This article first appeared in Moneyweb.
Court papers filed in the Western Cape High Court last week by University of Stellenbosch’s Law Clinic and Summit Financial Partners make for disturbing reading. They are asking the court to stop creditors from loading unlawful costs onto the accounts of distressed debtors, which they reckon has cost debtors R1 billion in unlawful fees.
The so-called in duplum (‘double’) rule was written into the National Credit Act (NCA) in 2007, and means that once a borrower is in default, the outstanding amount payable can never be more than double the outstanding debt at the time of default. If you borrow R1 000, repay R400 of this and then default, the outstanding amount is R600. Under law, you are not obliged to pay more than double this amount (ie. R1 200) no matter how much interest supposedly accumulates, as long as you remain in default.
Some creditors saw what looks like a loophole in the NCA, and added service, administration and legal fees, claiming these fell outside the Act.
Take the example of Edgar Arnolds of Somerset West, one of the applicants in the case. He borrowed R12 000 from Bayport Financial Services in April 2011 at an interest rate of 34.4% a year for 36 months. This meant he had to repay R745 for 36 months, coming to a total of R26 837.
He defaulted later in 2011 and Bayport secured an emolument attachment order (EAO), also known as a garnishee order, against his salary. Arnolds’ employer was ordered to deduct R732 a month until the outstanding debt of R11 685, plus costs, was extinguished. As an aside, the garnishee order was obtained in the Randburg Magistrates Court, in Johannesburg, even though Arnolds lives in the Cape. This is unlawful, as garnishee orders must be obtained in the jurisdiction in which the borrower lives or works.
Six years later, in 2017, Arnolds wondered why his employer was still deducting R732 a month from his salary. Bayport informed him that he still owed more than R7 400. Arnolds discovered that after six years of dutifully paying his monthly debit, he still owed more than half the original amount borrowed. He asked Bayport for a reckoning, which it duly supplied.
In addition to the interest charges of R21 019, Bayport had loaded services, legal and other charges of nearly R6 500 onto his account. Had he paid this outstanding amount, he would have forked out R33 000, nearly three times the amount he borrowed. Another applicant in the case ended up repaying R5 100 on an initial debt of R600.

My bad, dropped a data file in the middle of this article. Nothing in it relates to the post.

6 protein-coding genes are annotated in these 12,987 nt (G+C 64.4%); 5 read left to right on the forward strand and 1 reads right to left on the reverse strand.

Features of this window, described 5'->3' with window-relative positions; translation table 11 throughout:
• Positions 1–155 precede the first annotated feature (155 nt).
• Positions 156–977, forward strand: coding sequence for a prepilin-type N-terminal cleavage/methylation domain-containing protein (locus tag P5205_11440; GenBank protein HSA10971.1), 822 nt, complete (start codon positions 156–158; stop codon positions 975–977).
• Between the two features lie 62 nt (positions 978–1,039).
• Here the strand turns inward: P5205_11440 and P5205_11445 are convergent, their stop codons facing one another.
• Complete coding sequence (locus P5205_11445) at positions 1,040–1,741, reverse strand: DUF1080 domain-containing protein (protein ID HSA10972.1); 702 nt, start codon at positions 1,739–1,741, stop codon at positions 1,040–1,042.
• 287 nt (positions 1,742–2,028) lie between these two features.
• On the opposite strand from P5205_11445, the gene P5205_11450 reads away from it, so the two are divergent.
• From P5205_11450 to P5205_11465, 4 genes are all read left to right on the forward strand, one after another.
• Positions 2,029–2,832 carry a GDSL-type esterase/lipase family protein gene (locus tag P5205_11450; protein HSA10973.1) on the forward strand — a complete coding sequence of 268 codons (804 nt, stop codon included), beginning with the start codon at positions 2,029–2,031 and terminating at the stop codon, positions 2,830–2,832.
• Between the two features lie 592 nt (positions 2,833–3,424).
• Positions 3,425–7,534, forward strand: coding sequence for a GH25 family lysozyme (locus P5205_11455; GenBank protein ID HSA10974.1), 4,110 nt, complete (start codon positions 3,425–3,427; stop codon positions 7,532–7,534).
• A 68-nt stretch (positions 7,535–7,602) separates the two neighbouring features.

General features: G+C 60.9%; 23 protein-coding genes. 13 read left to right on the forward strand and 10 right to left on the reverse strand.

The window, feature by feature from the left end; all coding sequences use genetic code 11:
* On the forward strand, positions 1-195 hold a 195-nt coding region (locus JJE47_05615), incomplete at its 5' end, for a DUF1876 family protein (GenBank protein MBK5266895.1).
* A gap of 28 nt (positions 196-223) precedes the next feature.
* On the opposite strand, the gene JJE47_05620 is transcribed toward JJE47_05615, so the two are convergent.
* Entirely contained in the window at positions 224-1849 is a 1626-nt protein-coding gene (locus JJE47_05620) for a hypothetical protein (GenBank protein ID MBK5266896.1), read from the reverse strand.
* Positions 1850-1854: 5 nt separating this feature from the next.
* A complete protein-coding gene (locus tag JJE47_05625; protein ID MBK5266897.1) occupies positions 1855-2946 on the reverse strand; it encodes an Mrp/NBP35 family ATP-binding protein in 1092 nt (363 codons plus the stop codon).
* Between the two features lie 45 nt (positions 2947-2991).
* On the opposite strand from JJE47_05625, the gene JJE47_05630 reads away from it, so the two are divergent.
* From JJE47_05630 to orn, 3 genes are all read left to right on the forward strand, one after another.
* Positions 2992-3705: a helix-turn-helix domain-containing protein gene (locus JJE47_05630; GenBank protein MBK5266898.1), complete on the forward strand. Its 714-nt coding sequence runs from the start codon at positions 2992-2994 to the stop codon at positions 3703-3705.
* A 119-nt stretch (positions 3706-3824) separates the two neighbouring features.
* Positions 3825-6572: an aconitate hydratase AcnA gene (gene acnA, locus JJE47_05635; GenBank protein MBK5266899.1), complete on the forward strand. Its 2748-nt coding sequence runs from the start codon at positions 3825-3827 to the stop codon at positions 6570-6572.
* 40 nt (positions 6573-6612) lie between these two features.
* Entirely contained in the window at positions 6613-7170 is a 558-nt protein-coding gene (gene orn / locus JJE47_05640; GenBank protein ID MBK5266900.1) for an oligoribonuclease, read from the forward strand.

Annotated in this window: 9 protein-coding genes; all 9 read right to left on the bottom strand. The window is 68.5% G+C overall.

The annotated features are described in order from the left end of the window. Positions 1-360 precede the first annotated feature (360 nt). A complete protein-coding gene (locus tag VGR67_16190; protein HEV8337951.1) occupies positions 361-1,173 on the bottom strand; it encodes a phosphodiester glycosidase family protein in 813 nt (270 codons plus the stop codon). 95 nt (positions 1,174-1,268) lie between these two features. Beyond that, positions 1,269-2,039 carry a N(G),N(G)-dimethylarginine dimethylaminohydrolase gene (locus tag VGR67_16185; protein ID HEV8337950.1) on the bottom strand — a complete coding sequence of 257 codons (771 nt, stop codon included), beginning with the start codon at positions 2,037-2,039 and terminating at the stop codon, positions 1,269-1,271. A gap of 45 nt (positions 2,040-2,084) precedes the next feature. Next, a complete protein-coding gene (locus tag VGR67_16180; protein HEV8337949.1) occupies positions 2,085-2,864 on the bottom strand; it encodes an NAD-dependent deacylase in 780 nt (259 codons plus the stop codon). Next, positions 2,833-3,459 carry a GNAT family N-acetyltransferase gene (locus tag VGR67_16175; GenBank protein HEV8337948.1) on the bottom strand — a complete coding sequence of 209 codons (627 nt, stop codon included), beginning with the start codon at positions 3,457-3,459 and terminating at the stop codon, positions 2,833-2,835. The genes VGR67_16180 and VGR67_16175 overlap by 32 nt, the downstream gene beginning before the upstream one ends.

This is when the Law Clinic and Summit Financial Partners decided to step in on behalf of Arnolds and nine other clients with similar stories. It wants the court to rule that the services, legal and other fees should form part of the in duplum definition – in other words, the defaulting client should never have to pay more than double the outstanding debt at the time of default, even after accounting for all costs.
“The problem that debtors are facing is one of inconsistent judgments around the interpretation of the National Credit Act,” says Stephan van der Merwe, senior attorney at the Law Clinic. “We are not asking for a change in the law. The law, in our view, is clear enough. You cannot load these unlawful charges onto a client’s account as a way of side-stepping the in duplum rule.
“We need a healthy credit industry in SA, and we support those who abide by the rules. This case is aimed at those who do not.”
Dr Theo Broodryk, head of the Law Clinic, adds: “The fact that 49 respondents, including all the main banks and major lending institutions, have been joined to the application, is indicative of the impact that this case could have on the South African credit market.”
This is not the first time the Law Clinic has taken on what it sees as abusive practices by lenders. In 2016 the University of Stellenbosch Law Clinic took on the micro-lenders on behalf of 15 low income clients whose salaries were being siphoned off by garnishee orders. The Western Cape High Court and Constitutional Court found in favour of the Law Clinic.
In that case, lenders were found to be skirting the law by having garnishee orders stamped by a clerk of the court, rather than a magistrate, and often in courts far away from where the borrower lived. These practices were declared unconstitutional.
“Two years on, the applicants have approached the court regarding what they identify as the unilateral, unregulated manner in which creditors and collection agents add costs, including legal fees, to debtors’ accounts both before and after judgment,” says the Law Clinic in a statement.
In an affidavit before the court, van der Merwe says section 103(5) of the NCA places a limit on the costs a creditor can claim in enforcing its agreement. “Consumers are no longer at the mercy of credit providers, who often have unlimited resources to pay legal fees to recover their debts which costs are the simply passed onto the consumer.”